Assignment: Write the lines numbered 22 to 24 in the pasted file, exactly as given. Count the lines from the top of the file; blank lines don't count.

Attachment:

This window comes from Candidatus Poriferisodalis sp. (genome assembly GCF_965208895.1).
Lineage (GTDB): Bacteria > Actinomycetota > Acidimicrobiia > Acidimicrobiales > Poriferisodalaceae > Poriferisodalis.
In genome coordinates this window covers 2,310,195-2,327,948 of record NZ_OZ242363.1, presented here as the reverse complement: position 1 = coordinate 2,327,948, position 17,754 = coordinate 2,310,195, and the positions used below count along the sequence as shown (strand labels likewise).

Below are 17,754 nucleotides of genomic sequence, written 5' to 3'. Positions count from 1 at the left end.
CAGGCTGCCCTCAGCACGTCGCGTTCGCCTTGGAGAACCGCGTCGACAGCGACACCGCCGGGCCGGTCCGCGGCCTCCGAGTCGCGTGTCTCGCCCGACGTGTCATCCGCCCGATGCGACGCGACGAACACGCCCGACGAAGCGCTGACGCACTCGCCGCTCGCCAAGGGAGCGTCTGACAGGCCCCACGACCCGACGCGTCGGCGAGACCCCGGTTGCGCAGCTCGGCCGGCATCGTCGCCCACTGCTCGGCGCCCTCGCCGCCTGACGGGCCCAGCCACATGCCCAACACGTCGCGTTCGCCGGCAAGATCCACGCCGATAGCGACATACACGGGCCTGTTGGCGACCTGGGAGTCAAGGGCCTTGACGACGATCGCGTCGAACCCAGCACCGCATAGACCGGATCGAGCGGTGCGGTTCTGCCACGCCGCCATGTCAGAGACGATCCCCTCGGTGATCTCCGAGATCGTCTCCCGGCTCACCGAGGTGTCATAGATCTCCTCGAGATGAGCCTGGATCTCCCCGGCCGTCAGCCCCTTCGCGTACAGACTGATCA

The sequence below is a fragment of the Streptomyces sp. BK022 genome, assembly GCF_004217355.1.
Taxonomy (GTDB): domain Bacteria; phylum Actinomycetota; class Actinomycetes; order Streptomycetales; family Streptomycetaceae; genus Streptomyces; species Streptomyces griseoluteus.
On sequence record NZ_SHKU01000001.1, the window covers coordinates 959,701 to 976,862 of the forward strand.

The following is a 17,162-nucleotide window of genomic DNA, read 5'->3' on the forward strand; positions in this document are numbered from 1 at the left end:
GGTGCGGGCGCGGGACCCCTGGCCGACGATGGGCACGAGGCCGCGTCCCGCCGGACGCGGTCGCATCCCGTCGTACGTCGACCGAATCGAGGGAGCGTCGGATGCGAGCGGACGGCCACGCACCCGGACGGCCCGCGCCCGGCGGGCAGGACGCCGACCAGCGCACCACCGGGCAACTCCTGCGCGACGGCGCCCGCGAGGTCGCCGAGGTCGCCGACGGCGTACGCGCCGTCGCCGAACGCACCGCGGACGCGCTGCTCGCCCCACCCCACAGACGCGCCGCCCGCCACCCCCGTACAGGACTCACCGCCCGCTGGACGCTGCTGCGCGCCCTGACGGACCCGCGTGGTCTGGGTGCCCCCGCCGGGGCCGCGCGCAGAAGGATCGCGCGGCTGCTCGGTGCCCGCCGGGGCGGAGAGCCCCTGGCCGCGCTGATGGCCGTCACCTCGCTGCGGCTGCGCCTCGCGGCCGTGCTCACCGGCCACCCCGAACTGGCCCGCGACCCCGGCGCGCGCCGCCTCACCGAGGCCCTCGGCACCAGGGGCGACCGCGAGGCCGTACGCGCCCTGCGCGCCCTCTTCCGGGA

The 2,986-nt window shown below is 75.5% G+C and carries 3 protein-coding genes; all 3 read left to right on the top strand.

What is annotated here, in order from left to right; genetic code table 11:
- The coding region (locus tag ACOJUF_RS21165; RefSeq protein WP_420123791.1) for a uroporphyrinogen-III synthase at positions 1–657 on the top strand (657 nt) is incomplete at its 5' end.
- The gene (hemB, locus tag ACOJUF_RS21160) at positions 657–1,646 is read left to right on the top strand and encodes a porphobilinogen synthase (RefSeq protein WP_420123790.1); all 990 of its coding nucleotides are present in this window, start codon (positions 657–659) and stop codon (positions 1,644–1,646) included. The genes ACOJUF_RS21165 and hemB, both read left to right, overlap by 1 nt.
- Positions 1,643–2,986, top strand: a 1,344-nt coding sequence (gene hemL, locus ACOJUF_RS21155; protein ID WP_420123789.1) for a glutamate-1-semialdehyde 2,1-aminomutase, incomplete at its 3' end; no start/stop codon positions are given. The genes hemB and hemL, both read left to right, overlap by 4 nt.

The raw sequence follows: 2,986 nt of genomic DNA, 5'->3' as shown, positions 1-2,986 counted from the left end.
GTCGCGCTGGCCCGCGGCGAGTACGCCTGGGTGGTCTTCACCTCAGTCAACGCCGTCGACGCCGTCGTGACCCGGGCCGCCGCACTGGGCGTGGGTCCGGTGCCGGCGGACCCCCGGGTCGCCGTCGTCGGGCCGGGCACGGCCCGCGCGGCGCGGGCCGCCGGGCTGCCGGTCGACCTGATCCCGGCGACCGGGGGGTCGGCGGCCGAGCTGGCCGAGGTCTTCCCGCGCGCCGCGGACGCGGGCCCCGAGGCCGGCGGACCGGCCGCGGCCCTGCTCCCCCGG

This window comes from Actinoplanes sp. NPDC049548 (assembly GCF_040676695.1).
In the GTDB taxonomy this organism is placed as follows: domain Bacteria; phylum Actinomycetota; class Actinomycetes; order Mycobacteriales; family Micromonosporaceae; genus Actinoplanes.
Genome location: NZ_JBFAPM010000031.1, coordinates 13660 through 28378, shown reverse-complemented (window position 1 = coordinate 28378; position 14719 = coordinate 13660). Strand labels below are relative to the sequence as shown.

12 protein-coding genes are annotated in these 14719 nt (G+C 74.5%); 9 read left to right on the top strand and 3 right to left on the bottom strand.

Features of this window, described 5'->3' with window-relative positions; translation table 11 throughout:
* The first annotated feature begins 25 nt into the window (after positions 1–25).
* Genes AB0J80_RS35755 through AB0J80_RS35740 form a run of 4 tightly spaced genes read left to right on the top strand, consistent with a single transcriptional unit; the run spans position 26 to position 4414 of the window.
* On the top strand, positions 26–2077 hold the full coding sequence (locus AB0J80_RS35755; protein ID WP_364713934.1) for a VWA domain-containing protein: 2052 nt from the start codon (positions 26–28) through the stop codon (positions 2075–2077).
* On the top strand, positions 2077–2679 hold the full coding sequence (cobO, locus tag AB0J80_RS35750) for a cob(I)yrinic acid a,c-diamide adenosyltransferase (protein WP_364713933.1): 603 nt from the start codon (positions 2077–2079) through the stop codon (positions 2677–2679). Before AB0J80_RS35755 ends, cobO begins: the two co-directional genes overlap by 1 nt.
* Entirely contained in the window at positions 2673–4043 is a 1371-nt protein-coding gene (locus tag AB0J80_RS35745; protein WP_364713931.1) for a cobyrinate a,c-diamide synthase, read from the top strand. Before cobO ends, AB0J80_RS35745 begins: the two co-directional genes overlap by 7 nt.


Features of this window, described 5'->3' with window-relative positions; translation table 11 throughout:
* The first annotated feature begins 25 nt into the window (after positions 1–25).
* Genes AB0J80_RS35755 through AB0J80_RS35740 form a run of 4 tightly spaced genes read left to right on the top strand, consistent with a single transcriptional unit; the run spans position 26 to position 4414 of the window.